I could forgive you for thinking me drunk.  I am talking a little too quickly, a little too loudly, probably a little too much.  I feel light, a little giddy. Steppenwolf's "Magic Carpet Ride" comes on the radio and I turn it up, promising to buy it and blast it next time.  I focus on keeping the truck in its lane, want to bounce in my seat.  I am self-conscious about all of this and a little embarrassed.  I cannot do anything differently though, and, in my heart, don't really want to.  I have had nothing stronger than tap water to drink--the full moon and a strong bike ride are to blame. 

Friday, November 11, 2011

Last Rides

“My ideal cycling day is in November or December, when a keen frost has held the earth in its icy thrall for some time and the roads are beaten flat and smooth. When not a breath of wind is stirring and the sun shines brightly and with a warmth which is genial, but tempered by the sharp clean air. Then to the well-trained muscles mere exertion is a joy… the wild scamper down-hill affords an intoxicating pleasure, and one can gaze forth on the glories of an ideal winter scene until one is possessed with the soul-sufficing enthusiasm which animated the bard.” 
                                                         R. J. Mercredy “Winter Cycling” (1891) 

Thursday, November 10, 2011

Requiem for Cyclist

In a week dedicated to commemoration and remembrance, I want to acknowledge the dangers, not the pure pleasures, of riding a bicycle.

Monday, November 7, 2011


Here's a surprising thing about starting up a blog about cycling: every time you get on a bike, you can't help but think about what you might write in the blog.  This might seem self-evident, too obvious even to comment on, but I'm not really talking about the existance of the link here.  I'm talking about the power of that link, about how much space it takes up.  The entire Dusty Musette crew managed to get out for a ride together this weekend, and, not four kilometers into the route, someone asked "what are you writing about this week?" and the whole conversation turned to our potential musings. Having to say something every week results in a lot of time spent thinking about what you might want to say.

Friday, November 4, 2011

Code of the Semi-Serious Cyclist: Part 2

The Semi-Serious Cyclist takes breaks during a ride. 

To eat, to drink, to pee, to take photos, to check blood sugar, to investigate road treasure, to watch nerds fly model airplanes, to check out local finery, to look around. Or, simply, to rest for a few minutes. Taking a break mid-ride is not necessarily a sign of middle-age fatigue or general out-of-shapeness (though who cares if it is?); rather, it is evidence of the SSC’s commitment to civility, natural curiosity, and the long leisure tradition of cycling.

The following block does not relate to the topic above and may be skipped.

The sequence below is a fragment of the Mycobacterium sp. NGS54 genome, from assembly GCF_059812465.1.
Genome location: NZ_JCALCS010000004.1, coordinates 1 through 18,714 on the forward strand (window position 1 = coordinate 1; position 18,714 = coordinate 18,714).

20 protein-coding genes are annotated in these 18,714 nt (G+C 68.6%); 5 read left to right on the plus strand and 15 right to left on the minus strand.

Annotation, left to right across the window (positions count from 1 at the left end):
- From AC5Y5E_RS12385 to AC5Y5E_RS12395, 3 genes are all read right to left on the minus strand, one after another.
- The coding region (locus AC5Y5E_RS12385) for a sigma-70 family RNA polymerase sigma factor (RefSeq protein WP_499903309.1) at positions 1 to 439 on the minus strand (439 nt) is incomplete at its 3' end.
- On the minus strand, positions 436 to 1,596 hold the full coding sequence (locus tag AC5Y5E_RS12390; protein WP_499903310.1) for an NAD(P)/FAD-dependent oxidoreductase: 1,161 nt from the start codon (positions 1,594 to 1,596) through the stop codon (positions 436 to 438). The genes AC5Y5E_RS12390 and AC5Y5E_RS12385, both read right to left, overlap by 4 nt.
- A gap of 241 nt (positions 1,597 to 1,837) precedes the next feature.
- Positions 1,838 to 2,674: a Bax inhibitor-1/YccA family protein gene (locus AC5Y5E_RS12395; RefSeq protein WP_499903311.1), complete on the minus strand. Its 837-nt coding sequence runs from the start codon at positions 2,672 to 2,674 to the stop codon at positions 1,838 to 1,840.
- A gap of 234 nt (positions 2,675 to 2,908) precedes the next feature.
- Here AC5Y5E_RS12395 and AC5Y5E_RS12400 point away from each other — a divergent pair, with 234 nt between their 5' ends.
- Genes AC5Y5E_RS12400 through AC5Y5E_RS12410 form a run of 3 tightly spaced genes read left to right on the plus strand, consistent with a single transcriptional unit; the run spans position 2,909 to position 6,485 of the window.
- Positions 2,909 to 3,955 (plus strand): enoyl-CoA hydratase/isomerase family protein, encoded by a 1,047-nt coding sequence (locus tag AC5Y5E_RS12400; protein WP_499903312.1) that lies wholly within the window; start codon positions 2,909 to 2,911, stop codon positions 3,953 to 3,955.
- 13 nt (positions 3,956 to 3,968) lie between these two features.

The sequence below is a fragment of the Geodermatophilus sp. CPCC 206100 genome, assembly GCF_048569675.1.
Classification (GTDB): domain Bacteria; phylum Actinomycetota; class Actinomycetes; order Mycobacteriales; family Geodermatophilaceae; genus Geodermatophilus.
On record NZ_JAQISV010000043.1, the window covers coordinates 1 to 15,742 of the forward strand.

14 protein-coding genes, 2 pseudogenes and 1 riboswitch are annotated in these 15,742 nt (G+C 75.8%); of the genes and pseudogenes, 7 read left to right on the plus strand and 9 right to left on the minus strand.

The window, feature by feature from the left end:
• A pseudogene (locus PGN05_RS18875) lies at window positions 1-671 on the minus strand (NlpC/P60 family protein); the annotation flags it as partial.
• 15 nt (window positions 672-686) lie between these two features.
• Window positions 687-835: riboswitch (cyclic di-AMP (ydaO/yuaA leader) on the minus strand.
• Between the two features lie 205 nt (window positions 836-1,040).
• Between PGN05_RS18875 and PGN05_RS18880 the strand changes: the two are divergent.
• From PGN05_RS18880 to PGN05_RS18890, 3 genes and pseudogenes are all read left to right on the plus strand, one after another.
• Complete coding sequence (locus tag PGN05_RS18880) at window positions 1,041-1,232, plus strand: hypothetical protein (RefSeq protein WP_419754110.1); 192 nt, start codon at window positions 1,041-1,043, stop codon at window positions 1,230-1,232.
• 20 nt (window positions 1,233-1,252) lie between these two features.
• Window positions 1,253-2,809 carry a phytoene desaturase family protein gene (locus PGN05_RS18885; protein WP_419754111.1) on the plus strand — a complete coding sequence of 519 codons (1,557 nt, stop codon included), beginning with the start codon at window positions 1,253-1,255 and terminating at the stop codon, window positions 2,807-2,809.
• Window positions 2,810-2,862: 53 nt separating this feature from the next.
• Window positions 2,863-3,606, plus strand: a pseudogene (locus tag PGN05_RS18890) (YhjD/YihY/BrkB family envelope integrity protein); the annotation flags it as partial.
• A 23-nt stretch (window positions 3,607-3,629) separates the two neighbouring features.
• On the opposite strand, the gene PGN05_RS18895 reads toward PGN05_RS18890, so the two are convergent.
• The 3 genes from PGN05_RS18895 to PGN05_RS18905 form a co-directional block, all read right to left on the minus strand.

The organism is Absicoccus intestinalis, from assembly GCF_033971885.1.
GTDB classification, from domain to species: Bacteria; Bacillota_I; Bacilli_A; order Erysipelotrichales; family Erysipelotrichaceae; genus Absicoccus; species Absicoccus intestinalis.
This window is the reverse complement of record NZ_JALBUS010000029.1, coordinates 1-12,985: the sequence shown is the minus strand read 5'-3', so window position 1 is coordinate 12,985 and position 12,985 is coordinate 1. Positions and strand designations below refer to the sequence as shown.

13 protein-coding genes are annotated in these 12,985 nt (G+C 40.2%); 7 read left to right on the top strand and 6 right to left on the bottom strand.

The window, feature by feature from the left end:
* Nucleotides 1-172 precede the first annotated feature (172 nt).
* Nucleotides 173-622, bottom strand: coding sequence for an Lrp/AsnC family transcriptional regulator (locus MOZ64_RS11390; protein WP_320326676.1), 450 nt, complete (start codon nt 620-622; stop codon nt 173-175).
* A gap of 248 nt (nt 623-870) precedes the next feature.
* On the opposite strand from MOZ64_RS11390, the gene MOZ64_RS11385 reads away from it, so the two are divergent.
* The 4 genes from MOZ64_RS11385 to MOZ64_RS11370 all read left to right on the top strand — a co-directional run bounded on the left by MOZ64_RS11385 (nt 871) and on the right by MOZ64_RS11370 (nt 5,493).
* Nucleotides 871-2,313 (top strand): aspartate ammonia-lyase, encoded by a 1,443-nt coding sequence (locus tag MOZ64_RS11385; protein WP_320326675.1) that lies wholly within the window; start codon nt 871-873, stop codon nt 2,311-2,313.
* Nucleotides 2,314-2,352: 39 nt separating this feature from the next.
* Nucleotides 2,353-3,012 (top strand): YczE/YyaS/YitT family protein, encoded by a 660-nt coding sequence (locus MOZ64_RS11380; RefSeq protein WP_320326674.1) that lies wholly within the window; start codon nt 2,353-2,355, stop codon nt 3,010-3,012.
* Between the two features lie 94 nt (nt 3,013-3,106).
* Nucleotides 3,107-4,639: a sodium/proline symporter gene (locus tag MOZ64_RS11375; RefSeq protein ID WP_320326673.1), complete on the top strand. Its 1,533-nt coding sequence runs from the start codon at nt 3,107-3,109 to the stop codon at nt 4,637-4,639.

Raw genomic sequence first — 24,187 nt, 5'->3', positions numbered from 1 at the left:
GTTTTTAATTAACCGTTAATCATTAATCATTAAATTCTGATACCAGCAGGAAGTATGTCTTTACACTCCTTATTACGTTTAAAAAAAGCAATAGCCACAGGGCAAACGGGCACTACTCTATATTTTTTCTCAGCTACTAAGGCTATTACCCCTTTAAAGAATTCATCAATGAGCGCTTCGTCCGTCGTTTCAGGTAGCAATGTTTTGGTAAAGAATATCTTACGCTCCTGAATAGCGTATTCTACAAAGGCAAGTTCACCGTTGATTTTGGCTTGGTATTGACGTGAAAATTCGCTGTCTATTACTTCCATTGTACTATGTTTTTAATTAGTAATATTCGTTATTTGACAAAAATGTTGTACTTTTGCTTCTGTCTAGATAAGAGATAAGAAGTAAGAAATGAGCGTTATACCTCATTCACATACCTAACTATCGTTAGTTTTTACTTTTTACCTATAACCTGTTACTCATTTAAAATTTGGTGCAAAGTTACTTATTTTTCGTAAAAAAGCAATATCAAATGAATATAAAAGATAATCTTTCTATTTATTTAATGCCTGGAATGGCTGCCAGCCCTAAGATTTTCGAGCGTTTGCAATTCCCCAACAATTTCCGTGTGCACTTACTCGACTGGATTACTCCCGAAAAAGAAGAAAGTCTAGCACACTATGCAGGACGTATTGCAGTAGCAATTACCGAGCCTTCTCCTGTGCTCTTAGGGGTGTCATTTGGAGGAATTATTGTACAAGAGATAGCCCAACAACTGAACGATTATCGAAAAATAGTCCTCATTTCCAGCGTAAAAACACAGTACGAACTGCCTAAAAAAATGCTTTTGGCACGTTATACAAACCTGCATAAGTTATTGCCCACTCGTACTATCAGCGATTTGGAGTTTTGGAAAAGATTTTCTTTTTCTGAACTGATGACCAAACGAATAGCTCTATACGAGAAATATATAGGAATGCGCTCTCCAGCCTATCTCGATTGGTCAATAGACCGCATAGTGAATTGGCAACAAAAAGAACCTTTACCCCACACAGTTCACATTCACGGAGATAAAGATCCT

Wednesday, November 2, 2011


I break shit.  I break a lot of shit.

That's today's bill.  Or rather, that's the thing from today that will result in me forking over another hundred bucks sometime in the very near future.  Put that on top of the chain I busted on the fixed gear the week before last.  Put that on top of the frame I busted at the start of the season.  It's getting to be an expensive year.

Friday, October 28, 2011

Bike Karma

I adopted an orphaned bike the other day—a trick bike, found by a good friend. Well, “orphaned” probably isn’t the most accurate term. Not unless you’d call a child stolen from its parents an “orphan.” The bike was almost certainly swiped from its rightful owner and then ditched and forgotten. My friend noticed it stashed behind a bush in a vacant lot. As the leaves fell, the bike slowly emerged. Taking pity on it, he eventually brought the bike home, and kindly offered it to me. (He knows I’ve got a garage that always has room for another bike.)

Wednesday, October 26, 2011

A Sort of Cycling Ghost Story (Part 2)

Jonathan broke the peloton coming between Quincey and myself. Jonathan was a formidable rider. He was a burly, roaring, roistering bear of a man, with enviable feats of cycling strength and hardihood. He was broad-shouldered with short curly black hair; his countenance mingled an air of fierce determination and passion. From his ursine frame and great powers of leg, he was famed (at least to us) for great cycling skill, being as dexterous as a downtown bike courier with a deadline. Front rider for all our rides, he pulled us in wind, rain, sleet and soon to be darkness with the ascendency his bodily strength acquired from many rides and many hours in the saddle. Breaking not a stride, he broke the silence: “Hey, I propose that we sprint to the top of all the hills!”He yelled, but not loudly. “To make it worthwhile, if you can beat me, I will buy dinner after the ride.”

Monday, October 24, 2011


I think one of the greatest gifts cycling can give you—outside of fabulous calves and farcical tan lines—is the opportunity to transcend.  You can put almost any direct object with that verb.  Cycling lets you transcend hills, mountains, terrible weather, bad drivers, bad pavement, urban claustrophobia, anything.  Swift wheels and a strong chain will get you up and over almost any obstacle.  But in terms of real value, even a few minutes on a bike can help you get up and out of yourself, and that’s maybe the best thing riding has to offer.